Nasty, aggressive, spitting machines that chase you? Gayle finds the complete opposite is true of llamas when she takes part in a unique experience near Glenshee
Gazing into his huge dark eyes, fringed with ridiculously long lashes, I lean forward and give him a kiss.
His muzzle is incredibly velvety, his fleece soft and cuddly. Yes, I’ve fallen for a llama!
This is something I never thought would happen, as, like many ill-informed folk, I believed the creatures were unpleasant, aloof and rather keen on spitting.
The fact this turns out NOT to be true at all surprises me; I wish I’d known this years ago.
I’ve come to Ecocamp Glenshee to take part in a new “llama experience” which encourages getting to know the animals and taking on a fun challenge.
Set up by llama experts and glamping site owners Simon and Fiona Calvin, the experience involves guiding the creatures round an obstacle course – easier said than done!
Before we get stuck in, Simon fills me in on the unique psychology, character and physical make-up of the llamas, giving me a chance to feed and stroke Jet, Atticus and Bradley.
I can’t resist kissing Jet and he seems to like it, especially when I reward him with pony nuts!
“The llamas’ banana-shaped ears are highly expressive and their tails are shaped like sporrans!” quips Simon.
“They can’t bite because they don’t have top teeth, and if they accidentally step on you, it won’t hurt because they have soft pads on their feet. They’re like big sheep essentially.”
As he strokes their necks, it becomes clear the bond between Simon and his llamas is very strong.
Indeed, he becomes rather irate when he talks about those who imagine llamas to be aggressive, unpleasant and co-operative.
“That’s a complete misconception,” he frowns. “People watch comedy shows or see llamas in zoos where they’re unhappy and intimidated.
“The truth is, llamas are very friendly and co-operative. They’re highly intelligent and can be trained to do all sorts of complex tasks, even picking out colours and words. They are curious and cautious in equal measure.”
What of the spitting, I ask? “That’s a last resort,” says Simon. “They’ll give a series of warnings first – stamping, gurgling and then perhaps spitting. It’s their defensive mechanism kicking in when they feel threatened. They never spit at me because they trust me.”
Llamas are also very protective and make great guard animals, chasing off predators like foxes, or, in more exotic climes, coyotes.
As we head towards the obstacle course, I lead Atticus by a halter. He’s slightly less enthusiastic than Jet and more focused on grabbing grass and foliage. Here’s a llama who knows his own mind!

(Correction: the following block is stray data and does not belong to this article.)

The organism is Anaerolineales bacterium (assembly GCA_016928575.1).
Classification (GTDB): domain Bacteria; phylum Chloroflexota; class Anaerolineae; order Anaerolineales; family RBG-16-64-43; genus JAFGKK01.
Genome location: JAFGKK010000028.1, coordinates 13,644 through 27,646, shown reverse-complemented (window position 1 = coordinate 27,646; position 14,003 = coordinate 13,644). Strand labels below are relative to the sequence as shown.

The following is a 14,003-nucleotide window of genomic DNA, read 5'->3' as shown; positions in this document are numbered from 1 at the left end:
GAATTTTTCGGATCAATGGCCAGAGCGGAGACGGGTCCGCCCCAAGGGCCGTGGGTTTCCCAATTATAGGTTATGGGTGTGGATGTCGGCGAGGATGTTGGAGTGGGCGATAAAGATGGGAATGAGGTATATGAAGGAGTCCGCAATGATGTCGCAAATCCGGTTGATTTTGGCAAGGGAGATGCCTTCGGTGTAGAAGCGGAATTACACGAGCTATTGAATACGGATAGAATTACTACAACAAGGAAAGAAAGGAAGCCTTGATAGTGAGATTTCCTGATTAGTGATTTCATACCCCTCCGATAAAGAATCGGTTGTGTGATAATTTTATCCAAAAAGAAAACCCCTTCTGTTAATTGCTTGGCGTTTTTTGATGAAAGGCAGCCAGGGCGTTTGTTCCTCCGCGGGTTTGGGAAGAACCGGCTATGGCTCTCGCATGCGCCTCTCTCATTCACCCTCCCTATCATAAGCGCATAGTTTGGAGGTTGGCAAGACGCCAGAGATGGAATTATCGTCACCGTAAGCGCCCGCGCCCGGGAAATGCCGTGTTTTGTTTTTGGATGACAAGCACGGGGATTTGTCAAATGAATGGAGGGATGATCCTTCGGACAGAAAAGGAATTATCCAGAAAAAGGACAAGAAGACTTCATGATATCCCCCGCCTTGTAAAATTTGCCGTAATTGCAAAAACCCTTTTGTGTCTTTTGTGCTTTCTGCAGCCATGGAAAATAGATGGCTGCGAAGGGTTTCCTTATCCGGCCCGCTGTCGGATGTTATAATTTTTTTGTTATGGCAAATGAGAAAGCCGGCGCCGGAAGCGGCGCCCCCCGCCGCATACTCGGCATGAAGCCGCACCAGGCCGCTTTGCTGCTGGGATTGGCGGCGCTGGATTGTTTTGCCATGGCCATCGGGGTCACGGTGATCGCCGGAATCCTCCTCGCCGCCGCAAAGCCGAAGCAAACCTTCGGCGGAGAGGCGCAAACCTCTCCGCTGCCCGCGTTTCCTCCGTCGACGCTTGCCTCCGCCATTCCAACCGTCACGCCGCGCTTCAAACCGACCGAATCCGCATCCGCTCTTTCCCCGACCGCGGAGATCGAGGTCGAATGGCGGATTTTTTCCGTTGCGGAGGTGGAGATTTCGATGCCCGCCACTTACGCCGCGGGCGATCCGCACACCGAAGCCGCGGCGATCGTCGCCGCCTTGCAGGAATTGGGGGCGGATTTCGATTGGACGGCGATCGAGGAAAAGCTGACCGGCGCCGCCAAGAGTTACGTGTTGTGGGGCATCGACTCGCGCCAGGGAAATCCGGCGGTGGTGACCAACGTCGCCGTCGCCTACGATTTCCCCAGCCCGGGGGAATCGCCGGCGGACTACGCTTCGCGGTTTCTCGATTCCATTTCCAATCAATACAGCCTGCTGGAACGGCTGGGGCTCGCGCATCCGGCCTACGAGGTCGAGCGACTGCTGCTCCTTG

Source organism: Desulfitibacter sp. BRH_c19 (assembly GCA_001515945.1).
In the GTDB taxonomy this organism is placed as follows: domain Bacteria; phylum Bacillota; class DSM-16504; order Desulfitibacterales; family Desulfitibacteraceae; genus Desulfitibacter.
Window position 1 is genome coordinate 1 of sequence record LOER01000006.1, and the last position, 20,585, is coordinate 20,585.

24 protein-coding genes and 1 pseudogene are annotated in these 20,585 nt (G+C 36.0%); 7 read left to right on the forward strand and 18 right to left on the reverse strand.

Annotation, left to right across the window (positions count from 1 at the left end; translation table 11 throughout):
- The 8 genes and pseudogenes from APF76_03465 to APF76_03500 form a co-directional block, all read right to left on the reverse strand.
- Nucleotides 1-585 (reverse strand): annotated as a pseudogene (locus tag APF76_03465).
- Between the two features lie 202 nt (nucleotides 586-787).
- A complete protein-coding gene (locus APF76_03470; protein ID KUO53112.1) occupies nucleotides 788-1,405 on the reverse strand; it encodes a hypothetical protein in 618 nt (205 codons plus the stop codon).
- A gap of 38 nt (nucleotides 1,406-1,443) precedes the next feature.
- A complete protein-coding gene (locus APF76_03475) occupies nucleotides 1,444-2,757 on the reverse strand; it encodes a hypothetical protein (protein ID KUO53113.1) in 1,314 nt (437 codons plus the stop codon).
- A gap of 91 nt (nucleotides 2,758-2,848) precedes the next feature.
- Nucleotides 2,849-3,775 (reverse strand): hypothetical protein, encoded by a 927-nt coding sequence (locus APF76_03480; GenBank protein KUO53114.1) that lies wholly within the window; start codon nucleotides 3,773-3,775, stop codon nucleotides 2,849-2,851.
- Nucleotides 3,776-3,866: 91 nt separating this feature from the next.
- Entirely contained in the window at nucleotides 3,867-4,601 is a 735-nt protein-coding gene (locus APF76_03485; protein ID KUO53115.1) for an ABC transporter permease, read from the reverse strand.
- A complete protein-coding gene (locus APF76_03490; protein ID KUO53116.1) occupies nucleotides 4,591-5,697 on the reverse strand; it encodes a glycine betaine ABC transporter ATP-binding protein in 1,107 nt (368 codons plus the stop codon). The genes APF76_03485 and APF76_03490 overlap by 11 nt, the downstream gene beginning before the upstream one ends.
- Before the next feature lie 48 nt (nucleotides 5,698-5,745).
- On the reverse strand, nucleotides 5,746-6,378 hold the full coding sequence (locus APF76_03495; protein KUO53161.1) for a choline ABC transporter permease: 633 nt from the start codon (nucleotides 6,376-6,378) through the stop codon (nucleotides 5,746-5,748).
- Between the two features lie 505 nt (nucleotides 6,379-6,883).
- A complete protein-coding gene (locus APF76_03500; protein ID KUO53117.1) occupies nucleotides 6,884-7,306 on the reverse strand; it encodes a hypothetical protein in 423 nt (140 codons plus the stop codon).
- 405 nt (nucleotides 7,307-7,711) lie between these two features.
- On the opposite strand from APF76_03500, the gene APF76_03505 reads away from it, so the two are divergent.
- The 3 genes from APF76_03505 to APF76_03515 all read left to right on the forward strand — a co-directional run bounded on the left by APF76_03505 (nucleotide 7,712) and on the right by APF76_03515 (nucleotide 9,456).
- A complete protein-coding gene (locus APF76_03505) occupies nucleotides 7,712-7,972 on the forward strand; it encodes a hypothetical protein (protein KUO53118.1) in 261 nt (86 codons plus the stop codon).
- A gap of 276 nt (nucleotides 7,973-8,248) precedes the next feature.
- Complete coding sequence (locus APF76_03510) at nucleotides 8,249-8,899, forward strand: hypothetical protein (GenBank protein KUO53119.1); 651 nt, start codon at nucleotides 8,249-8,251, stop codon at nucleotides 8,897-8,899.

The course starts with two small jumps, which Atticus isn’t too joyous about. Rather than dragging him, I attempt to gently persuade him and eventually, he hops up and over.
We then weave in and out of poles, through a “slalom” course, and attempt to step through a tricky “maze” of logs.
I have better luck with Jet, who willingly pops the jumps and conquers the course swiftly.
Then Simon has a go with Bradley. Today, it seems, Bradley is simply not in the mood.
“That can happen,” says Simon, as he admits defeat following Bradley’s persistent refusal to co-operate. “We’d never force them to do anything and today he’s just not up for it.”.
Had I been accompanied by others, I’d have competed in a time trial to see who could be first to complete the challenge.
Simon, who’s billing the experience as a “team building” opportunity, says: “People need to learn key skills like persuasion, patience and perseverance to get the llamas to complete the tasks.
“All these skills are transferable and of much use in the boardroom!
“Our llamas are powerful and stubborn animals and yet when treated right can be completely compliant. “Shouting and force won’t get you very far.”
As we lead the llamas back to their field, I give Jet one last cuddle. He hums as I do this – a sign he is happy and content.
We then head to a wooden bothy for cake and hot chocolate. And the fun doesn’t stop there!
I’m spending the night here, in a restored 1941 goods wagon, one of many different types of accommodation including luxury glamping pods and shepherd’s huts.
The funky off-grid space is dog-friendly and my Labrador Toby and I enjoy a cosy night snuggled in front of the wood burning stove.
I leave with a spring in my step and a revelation that I want to share with everyone I meet – that llamas are fantastic, co-operative, willing creatures, and very, very cuddly.
As well as running the “llama experience”, Ecocamp Glenshee offers llama treks through the Angus Glens or forests of the Southern Cairngorms.
Ecocamp Glenshee is at Blacklunans, around 12 miles from Blairgowrie. It offers many different types of accommodation, including luxury glamping pods and shepherd’s huts.